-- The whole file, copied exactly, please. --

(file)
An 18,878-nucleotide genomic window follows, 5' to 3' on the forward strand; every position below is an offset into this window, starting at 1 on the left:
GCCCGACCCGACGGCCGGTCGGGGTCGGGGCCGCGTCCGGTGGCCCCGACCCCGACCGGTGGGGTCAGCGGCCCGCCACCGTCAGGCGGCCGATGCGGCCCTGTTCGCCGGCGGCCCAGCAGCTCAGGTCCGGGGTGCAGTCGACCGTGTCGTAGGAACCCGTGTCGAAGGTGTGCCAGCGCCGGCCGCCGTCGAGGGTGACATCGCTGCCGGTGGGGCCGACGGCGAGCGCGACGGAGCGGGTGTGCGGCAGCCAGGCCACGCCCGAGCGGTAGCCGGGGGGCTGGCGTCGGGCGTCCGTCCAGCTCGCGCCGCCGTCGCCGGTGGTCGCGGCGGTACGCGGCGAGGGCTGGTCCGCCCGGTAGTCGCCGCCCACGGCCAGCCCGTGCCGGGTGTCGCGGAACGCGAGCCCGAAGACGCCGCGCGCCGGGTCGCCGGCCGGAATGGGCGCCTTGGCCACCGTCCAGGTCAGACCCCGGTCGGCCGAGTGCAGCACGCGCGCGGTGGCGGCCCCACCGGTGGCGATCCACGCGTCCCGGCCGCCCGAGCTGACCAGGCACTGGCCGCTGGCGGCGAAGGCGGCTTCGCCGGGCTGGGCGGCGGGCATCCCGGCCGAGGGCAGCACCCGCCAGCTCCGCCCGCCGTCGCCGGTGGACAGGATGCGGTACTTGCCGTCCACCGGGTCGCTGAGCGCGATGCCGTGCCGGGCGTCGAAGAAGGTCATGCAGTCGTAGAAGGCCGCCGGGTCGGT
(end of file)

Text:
An 18,878-nucleotide genomic window follows, 5' to 3' on the forward strand; every position below is an offset into this window, starting at 1 on the left:
GCCCGACCCGACGGCCGGTCGGGGTCGGGGCCGCGTCCGGTGGCCCCGACCCCGACCGGTGGGGTCAGCGGCCCGCCACCGTCAGGCGGCCGATGCGGCCCTGTTCGCCGGCGGCCCAGCAGCTCAGGTCCGGGGTGCAGTCGACCGTGTCGTAGGAACCCGTGTCGAAGGTGTGCCAGCGCCGGCCGCCGTCGAGGGTGACATCGCTGCCGGTGGGGCCGACGGCGAGCGCGACGGAGCGGGTGTGCGGCAGCCAGGCCACGCCCGAGCGGTAGCCGGGGGGCTGGCGTCGGGCGTCCGTCCAGCTCGCGCCGCCGTCGCCGGTGGTCGCGGCGGTACGCGGCGAGGGCTGGTCCGCCCGGTAGTCGCCGCCCACGGCCAGCCCGTGCCGGGTGTCGCGGAACGCGAGCCCGAAGACGCCGCGCGCCGGGTCGCCGGCCGGAATGGGCGCCTTGGCCACCGTCCAGGTCAGACCCCGGTCGGCCGAGTGCAGCACGCGCGCGGTGGCGGCCCCACCGGTGGCGATCCACGCGTCCCGGCCGCCCGAGCTGACCAGGCACTGGCCGCTGGCGGCGAAGGCGGCTTCGCCGGGCTGGGCGGCGGGCATCCCGGCCGAGGGCAGCACCCGCCAGCTCCGCCCGCCGTCGCCGGTGGACAGGATGCGGTACTTGCCGTCCACCGGGTCGCTGAGCGCGATGCCGTGCCGGGCGTCGAAGAAGGTCATGCAGTCGTAGAAGGCCGCCGGGTCGGT